As psychologist Guy Winch explains, "Much as accountants' busiest time of year is tax season in April, we therapists see our practices overflow in November and December. Why? ‘Tis the season of family gatherings."
Family gatherings have the potential to help us feel connected and loved, but even within the best of family dynamics, cooking, cleaning, and coordinating schedules can be stressful. And the fact of the matter is that not every family shares the best dynamics on display in Hallmark Holiday Specials. Family gatherings can bring old wounds to the surface, and leave many feeling less connected, less understood, and alone despite the holiday crowds. For those who live far from family and friends, singles, and those who are newly separated, divorced or grieving, the family-focused holidays can be a painful and lonely time. Add these factors to the days getting shorter, the weather colder, spending less time outdoors in the sun, and it is easy to understand how the holidays can leave us feeling stressed out and blue.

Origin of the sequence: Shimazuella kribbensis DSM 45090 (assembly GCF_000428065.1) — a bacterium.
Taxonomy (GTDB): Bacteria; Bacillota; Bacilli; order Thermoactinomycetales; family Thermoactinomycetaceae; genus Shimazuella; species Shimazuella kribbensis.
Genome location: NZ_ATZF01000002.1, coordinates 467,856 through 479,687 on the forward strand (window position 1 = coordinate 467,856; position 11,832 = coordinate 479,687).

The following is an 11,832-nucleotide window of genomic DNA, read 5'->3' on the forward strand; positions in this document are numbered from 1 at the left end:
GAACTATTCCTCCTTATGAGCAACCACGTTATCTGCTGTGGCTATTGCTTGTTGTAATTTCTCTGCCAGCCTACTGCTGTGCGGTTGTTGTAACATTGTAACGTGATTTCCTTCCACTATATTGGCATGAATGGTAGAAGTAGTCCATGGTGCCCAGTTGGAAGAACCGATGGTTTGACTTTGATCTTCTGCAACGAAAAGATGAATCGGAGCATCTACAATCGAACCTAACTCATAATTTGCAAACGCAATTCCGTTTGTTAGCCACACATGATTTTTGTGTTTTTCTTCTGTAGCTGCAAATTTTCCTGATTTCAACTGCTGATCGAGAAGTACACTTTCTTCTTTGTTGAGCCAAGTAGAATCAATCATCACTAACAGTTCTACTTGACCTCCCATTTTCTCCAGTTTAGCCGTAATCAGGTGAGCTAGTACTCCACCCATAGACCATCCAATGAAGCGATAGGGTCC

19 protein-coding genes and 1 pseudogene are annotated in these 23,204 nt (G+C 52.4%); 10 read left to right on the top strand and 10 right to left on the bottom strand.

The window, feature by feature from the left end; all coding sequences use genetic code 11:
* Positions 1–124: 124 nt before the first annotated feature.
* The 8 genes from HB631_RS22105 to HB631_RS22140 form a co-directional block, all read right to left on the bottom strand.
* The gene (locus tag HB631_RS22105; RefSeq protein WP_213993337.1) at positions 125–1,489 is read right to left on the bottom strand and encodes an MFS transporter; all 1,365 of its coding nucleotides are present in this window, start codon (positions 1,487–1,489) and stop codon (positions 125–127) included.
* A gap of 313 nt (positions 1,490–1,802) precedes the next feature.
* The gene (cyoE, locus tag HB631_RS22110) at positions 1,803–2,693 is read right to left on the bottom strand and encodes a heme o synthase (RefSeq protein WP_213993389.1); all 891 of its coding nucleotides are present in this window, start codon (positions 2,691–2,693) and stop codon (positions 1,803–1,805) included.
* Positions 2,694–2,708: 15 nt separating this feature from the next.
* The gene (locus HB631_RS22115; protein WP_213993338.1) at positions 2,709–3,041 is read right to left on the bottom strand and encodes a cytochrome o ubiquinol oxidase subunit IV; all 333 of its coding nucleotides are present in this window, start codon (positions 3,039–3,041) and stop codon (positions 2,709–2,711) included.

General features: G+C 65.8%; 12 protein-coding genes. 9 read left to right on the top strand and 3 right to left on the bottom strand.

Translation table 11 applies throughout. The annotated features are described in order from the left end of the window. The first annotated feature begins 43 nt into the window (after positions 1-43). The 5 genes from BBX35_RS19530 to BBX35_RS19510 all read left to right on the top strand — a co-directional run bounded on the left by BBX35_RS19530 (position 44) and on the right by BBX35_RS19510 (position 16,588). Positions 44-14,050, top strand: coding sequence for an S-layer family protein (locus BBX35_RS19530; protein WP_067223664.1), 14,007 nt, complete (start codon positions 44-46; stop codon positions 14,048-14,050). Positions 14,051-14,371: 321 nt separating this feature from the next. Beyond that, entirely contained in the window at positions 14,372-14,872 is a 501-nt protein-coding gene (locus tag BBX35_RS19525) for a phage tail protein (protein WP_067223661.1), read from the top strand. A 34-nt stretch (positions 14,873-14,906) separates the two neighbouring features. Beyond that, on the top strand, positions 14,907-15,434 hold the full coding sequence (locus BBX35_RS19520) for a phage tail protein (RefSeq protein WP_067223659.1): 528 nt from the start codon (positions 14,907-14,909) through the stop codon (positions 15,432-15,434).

The following resources can help you survive and thrive through this holiday season:
If you find yourself feeling overwhelmed with stress or sadness, know that you are not alone. Talking with a therapist about coping with the holidays specifically, or untangling long-standing relationship patterns, can be useful and help you move through the holidays and into the new year with less stress, more understanding of yourself and others, and more skills to navigate this time of year with more grace and less stress in the future.
About the Author
Clinical psychologist Dr. Kristy Novinski contributes insights, book and film reviews, discussions of pop culture, and exploration of news and research in the field of psychology.